At first I was surprised since it was a simple routine, but I remembered the time I spent with the drive team and programming team at the practice fields at WPI and in Salem,” O’Donnell said. “All the refinements we had made to the routine allowed us to get the consistency we wanted and I’m proud of the final result. Actually, I can’t say it’s the “final” result as we are already working on improvements for URI.

A stressed team 1058 prepares the robot for their next big match in the finals of the event. (Jay O’Donnell)

Going into the next competition at the University of Rhode Island, the team has high hopes of performing at an even higher level than before. By fixing previous issues from GSD, such as intake roller buildup from the urethane tubing on the floor spindle, they will be able to secure the reassurance of a working robot. Developing strategy by looking at how other teams have played in previous matches will also be a vital part of becoming a better team, as predicting the strategy of the other alliance will allow for compliance with how the teams can operate to win the match.

Since URI is so close, we aren’t doing a ton, but we also don’t need to,” Saranich said. “There were some minor mechanical fixes to keep things running smoothly, but that was all done in a night. Now our big thing is to prepare new batteries, then practice. We’re hoping to have more autonomous choices and get the robot going faster, plus I think we solved the power problem so the top speed should increase.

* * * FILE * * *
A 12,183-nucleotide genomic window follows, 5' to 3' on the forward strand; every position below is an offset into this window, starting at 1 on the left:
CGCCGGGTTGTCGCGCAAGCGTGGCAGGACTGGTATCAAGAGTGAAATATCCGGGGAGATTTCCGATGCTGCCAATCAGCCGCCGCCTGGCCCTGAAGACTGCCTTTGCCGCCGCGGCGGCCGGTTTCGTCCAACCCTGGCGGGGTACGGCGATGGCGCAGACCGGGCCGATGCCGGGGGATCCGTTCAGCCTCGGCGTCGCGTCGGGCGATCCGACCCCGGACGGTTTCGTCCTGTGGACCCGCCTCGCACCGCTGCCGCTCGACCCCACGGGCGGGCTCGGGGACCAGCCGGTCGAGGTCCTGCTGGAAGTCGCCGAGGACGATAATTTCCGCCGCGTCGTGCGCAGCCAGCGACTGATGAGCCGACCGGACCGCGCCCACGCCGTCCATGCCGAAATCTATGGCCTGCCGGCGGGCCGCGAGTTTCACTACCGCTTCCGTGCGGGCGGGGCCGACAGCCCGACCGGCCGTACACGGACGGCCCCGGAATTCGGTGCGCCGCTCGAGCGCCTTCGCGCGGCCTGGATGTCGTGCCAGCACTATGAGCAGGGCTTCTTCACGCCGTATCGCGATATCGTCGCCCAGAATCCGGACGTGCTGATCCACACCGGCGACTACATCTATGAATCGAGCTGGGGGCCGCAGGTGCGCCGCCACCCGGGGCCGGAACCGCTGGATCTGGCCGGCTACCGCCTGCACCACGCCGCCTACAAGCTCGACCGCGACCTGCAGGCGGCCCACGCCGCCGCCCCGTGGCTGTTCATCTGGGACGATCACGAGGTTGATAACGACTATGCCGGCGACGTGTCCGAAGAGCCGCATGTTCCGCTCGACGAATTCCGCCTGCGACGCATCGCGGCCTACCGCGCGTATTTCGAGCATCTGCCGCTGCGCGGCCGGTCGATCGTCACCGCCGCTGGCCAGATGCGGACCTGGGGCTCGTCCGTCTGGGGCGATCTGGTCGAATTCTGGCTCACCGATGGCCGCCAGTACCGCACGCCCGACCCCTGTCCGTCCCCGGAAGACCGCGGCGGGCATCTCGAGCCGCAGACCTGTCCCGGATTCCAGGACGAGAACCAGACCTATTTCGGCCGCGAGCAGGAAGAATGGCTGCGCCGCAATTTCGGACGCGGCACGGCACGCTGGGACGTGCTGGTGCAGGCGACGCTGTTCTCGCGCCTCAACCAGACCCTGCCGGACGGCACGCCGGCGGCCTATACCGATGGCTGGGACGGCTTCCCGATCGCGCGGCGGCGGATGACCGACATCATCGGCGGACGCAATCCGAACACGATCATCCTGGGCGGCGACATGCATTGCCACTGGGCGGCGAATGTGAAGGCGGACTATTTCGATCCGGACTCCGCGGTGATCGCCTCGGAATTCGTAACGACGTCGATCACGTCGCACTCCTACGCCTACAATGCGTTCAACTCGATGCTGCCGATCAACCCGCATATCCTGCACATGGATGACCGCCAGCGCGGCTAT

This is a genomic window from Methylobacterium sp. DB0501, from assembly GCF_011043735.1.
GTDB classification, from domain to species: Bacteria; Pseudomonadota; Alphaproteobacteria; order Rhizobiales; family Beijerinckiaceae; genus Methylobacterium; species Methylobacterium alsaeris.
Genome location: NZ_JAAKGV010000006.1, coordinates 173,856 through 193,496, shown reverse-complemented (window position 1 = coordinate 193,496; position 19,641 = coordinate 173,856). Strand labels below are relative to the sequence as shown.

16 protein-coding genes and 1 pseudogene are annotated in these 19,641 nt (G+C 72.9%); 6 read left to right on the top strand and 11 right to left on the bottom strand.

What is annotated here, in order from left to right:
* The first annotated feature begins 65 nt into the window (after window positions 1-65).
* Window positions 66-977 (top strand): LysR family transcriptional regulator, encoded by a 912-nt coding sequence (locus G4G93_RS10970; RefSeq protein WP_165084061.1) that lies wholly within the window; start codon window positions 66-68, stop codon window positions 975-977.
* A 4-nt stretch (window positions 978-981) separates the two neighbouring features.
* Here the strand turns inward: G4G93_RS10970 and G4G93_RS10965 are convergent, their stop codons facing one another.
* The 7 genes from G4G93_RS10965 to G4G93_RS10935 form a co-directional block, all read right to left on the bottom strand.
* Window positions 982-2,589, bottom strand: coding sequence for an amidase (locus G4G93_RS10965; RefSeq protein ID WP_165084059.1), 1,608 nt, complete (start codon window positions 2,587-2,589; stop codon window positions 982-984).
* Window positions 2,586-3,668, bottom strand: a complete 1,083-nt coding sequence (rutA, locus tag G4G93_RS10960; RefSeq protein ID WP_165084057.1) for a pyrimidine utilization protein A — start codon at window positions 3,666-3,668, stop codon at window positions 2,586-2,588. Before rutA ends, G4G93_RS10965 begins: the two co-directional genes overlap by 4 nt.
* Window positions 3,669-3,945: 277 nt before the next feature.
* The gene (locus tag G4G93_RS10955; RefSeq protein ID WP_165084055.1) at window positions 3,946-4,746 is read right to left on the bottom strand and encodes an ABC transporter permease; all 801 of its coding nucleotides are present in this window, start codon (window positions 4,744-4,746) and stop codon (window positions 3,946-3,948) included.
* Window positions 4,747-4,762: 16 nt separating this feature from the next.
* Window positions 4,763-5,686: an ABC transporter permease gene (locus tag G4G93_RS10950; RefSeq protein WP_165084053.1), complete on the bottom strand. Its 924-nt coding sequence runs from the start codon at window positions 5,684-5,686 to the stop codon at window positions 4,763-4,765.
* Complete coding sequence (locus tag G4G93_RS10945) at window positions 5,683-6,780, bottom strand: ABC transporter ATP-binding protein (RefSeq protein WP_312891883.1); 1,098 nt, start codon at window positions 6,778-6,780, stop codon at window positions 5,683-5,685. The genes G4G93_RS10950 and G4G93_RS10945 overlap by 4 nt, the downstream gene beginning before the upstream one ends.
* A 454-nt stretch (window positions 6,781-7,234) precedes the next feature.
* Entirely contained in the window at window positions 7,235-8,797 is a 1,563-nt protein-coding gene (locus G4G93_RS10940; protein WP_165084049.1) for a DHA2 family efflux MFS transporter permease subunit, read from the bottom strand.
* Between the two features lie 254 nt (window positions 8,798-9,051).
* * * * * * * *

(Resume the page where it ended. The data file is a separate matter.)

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About the Contributor
Sean Cornett
Sean Cornett, Multimedia Editor
Joining the Lancer Spirit staff for his first year, Sean Cornett will be the new multimedia editor, aiding in anything involving a camera or a microphone. Behind the camera, Sean has shot anything from mountainous landscapes to action sports. However, in his free time he also enjoys playing his guitar, or escaping to the woods on his bike or skis, weather permitting. Outdoors and adventures aside, he also enjoys robotics and is no stranger to spending hours wrenching on all kinds of things. Whether he is out in the woods or in the shop, Sean will jump at any opportunity to be behind a camera.